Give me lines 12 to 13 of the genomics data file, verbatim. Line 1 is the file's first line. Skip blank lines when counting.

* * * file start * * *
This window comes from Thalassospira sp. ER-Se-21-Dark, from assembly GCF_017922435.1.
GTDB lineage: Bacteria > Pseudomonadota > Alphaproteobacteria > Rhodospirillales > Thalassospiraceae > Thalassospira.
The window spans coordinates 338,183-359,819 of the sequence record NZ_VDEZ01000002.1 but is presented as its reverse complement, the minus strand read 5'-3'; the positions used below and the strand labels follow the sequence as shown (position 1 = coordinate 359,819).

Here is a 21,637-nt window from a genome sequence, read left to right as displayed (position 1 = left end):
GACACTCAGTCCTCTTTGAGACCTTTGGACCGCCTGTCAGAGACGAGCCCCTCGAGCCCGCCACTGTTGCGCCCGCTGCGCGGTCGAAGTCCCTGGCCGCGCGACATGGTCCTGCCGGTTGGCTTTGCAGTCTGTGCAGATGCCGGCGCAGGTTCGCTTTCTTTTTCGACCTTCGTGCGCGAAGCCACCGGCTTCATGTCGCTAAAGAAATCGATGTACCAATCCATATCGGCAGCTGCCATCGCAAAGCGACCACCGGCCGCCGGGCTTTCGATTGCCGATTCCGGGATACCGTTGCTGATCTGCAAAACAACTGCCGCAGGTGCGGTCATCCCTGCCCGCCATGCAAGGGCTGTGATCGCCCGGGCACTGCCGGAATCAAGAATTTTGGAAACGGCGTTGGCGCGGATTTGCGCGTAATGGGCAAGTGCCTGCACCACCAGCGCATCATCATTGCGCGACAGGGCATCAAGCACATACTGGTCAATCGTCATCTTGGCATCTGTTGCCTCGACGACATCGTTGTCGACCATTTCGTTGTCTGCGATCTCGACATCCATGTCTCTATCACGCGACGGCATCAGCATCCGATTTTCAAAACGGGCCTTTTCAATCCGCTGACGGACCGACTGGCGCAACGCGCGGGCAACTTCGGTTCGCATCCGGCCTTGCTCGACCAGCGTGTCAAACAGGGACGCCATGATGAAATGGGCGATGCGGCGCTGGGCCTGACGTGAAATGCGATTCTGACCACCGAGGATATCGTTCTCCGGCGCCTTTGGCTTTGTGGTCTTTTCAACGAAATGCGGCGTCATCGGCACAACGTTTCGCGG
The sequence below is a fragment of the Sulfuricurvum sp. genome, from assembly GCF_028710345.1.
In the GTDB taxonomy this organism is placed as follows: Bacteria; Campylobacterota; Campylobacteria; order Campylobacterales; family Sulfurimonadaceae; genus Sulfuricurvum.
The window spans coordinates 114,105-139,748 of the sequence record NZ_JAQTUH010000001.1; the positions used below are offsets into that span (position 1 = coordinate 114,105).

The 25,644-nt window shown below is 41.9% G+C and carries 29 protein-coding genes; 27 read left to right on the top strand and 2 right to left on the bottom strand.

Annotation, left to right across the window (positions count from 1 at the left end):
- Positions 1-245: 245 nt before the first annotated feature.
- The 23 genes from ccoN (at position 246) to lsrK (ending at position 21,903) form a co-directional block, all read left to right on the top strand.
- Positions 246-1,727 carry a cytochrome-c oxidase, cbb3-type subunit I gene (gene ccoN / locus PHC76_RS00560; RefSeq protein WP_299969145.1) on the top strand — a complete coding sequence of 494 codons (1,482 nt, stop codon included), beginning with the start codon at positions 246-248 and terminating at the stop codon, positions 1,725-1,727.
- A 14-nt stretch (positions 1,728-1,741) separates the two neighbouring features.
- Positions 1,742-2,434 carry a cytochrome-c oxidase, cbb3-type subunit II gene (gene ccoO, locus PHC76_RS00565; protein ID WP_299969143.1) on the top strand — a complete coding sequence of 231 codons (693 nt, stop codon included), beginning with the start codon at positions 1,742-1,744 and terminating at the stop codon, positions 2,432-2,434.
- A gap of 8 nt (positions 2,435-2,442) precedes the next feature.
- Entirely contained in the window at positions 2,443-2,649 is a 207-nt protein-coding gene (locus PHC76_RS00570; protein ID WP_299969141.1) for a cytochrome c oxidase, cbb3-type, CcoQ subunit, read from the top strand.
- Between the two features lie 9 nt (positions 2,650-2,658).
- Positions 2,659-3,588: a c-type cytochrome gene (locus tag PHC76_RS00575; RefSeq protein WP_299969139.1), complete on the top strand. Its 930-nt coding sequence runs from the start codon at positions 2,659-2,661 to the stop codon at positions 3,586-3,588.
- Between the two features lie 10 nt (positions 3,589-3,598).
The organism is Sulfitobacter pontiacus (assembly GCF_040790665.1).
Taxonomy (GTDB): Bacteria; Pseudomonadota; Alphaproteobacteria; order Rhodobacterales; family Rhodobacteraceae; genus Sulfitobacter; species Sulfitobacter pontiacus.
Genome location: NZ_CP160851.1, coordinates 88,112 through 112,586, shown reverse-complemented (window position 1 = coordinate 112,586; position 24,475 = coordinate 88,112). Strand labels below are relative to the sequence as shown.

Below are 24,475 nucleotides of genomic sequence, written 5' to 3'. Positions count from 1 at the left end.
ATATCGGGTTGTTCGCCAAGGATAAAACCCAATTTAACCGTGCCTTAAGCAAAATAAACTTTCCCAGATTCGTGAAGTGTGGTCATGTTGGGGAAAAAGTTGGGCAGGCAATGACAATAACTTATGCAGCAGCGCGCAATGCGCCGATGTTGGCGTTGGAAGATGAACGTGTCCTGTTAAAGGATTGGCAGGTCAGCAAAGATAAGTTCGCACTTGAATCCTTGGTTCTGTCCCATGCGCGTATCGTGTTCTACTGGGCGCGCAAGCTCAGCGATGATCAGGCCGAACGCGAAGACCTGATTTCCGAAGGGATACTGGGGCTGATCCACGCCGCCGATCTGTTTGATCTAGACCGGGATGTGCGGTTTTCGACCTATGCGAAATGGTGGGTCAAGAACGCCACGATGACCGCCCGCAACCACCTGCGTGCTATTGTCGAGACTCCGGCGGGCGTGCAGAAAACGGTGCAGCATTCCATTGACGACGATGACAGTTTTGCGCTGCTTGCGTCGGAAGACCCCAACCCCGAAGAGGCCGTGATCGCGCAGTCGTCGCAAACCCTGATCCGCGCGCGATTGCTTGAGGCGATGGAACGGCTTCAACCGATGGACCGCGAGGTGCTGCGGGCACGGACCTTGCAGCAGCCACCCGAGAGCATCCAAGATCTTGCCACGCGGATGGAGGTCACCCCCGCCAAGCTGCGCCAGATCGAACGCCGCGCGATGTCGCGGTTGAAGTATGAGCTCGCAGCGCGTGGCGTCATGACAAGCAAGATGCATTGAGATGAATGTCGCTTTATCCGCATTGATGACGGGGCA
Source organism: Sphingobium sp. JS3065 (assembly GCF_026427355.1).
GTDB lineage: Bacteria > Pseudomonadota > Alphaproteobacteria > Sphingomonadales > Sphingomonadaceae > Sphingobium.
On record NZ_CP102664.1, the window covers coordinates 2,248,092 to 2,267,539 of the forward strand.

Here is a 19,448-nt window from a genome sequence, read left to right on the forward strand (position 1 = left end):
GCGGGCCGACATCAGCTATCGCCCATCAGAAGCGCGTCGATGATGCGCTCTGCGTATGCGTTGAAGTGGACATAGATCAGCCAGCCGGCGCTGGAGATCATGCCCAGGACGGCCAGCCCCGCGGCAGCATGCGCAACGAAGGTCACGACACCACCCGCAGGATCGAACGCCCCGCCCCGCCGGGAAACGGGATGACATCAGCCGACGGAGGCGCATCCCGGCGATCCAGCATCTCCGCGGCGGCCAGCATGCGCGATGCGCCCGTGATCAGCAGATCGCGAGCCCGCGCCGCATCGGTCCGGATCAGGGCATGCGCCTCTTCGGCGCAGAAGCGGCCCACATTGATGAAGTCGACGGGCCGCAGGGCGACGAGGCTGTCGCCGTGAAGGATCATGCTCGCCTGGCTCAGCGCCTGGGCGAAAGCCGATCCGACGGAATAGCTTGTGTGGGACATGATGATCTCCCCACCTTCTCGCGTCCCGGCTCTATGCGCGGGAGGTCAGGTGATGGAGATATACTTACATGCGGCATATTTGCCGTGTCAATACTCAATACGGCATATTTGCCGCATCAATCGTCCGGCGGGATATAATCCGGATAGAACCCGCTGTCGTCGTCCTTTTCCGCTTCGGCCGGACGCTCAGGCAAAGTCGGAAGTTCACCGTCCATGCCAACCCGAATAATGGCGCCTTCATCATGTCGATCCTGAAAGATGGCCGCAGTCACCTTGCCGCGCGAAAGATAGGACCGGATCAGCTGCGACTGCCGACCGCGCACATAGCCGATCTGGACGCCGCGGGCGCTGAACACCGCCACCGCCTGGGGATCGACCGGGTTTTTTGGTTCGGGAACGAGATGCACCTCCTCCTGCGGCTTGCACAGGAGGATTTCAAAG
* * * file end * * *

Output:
- The 23 genes from ccoN (at position 246) to lsrK (ending at position 21,903) form a co-directional block, all read left to right on the top strand.
- Positions 246-1,727 carry a cytochrome-c oxidase, cbb3-type subunit I gene (gene ccoN / locus PHC76_RS00560; RefSeq protein WP_299969145.1) on the top strand — a complete coding sequence of 494 codons (1,482 nt, stop codon included), beginning with the start codon at positions 246-248 and terminating at the stop codon, positions 1,725-1,727.